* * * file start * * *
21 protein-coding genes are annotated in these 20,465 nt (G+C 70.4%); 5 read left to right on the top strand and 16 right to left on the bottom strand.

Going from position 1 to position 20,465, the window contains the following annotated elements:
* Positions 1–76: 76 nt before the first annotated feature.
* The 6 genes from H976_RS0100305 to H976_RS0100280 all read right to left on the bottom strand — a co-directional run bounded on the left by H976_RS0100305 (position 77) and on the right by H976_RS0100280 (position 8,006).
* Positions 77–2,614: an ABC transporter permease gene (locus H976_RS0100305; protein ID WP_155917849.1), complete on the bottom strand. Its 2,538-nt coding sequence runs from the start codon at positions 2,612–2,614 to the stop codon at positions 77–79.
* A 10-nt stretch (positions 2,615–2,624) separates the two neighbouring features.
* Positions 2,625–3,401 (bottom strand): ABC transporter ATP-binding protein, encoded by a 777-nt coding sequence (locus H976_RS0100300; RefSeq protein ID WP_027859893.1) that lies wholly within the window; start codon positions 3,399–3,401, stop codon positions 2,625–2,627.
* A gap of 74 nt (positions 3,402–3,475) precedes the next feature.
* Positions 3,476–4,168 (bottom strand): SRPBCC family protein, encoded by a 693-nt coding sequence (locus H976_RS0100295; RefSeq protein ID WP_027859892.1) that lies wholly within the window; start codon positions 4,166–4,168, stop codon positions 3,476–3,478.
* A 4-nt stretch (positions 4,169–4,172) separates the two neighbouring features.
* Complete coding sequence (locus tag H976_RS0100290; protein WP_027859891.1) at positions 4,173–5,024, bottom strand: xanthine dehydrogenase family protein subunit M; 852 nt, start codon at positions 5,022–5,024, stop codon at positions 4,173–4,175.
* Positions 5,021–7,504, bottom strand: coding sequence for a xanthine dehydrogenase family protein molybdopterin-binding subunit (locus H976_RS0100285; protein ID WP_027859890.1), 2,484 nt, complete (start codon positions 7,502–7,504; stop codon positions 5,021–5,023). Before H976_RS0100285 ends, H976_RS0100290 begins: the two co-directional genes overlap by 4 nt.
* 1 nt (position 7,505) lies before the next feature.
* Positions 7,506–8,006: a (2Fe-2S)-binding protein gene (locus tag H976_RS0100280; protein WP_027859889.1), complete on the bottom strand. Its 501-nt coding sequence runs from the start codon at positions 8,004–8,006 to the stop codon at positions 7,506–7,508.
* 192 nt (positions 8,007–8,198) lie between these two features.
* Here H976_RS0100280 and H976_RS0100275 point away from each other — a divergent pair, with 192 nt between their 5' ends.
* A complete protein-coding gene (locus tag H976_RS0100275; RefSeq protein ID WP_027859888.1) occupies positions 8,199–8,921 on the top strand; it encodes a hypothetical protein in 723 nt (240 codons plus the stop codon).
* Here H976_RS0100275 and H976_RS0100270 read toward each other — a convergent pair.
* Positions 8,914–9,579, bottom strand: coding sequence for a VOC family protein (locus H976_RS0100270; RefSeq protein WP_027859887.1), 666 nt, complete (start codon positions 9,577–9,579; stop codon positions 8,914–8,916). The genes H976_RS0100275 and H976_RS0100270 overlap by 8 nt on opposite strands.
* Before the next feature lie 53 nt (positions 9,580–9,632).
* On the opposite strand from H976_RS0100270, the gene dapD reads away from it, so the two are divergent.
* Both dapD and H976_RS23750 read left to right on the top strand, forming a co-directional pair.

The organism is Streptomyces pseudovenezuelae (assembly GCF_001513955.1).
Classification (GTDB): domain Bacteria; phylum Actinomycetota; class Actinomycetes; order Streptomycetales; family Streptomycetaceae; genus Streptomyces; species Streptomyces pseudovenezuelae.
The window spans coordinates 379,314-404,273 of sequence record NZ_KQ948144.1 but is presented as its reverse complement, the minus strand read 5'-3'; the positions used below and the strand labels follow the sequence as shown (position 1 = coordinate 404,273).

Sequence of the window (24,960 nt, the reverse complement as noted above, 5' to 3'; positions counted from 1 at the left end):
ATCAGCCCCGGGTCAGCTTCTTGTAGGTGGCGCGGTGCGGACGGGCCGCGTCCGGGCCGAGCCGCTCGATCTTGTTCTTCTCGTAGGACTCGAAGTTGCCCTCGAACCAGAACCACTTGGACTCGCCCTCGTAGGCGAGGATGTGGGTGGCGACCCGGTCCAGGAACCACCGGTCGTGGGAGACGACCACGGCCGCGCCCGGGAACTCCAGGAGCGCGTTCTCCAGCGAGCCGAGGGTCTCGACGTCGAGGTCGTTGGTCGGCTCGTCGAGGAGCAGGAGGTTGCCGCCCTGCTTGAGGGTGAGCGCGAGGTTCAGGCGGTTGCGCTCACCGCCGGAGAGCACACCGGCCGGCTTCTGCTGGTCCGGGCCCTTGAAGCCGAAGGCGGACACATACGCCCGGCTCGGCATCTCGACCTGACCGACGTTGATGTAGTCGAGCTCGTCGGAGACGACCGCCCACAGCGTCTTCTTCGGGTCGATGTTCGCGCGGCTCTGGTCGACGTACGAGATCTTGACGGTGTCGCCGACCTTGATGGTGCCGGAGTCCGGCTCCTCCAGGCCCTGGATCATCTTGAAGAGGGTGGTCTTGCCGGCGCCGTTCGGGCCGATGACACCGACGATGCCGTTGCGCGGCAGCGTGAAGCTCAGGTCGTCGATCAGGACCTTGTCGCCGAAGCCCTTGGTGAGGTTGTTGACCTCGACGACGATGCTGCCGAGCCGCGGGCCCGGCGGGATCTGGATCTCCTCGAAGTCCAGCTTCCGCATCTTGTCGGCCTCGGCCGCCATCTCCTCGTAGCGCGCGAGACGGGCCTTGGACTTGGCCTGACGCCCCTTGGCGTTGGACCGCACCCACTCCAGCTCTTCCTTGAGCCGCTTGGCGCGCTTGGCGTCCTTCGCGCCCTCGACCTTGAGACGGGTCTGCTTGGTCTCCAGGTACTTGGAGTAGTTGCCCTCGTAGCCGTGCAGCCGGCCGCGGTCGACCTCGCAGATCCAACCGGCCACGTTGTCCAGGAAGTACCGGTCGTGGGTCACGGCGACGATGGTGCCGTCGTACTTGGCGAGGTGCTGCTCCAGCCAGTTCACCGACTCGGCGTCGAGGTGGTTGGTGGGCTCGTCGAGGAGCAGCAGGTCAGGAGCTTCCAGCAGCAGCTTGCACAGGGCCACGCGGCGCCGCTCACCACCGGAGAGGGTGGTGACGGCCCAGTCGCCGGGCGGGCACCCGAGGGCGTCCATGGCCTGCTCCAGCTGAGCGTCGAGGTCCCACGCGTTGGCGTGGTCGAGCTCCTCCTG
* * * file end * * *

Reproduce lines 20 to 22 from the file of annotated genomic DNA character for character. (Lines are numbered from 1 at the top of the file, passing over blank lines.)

* Before the next feature lie 53 nt (positions 9,580–9,632).
* On the opposite strand from H976_RS0100270, the gene dapD reads away from it, so the two are divergent.
* Both dapD and H976_RS23750 read left to right on the top strand, forming a co-directional pair.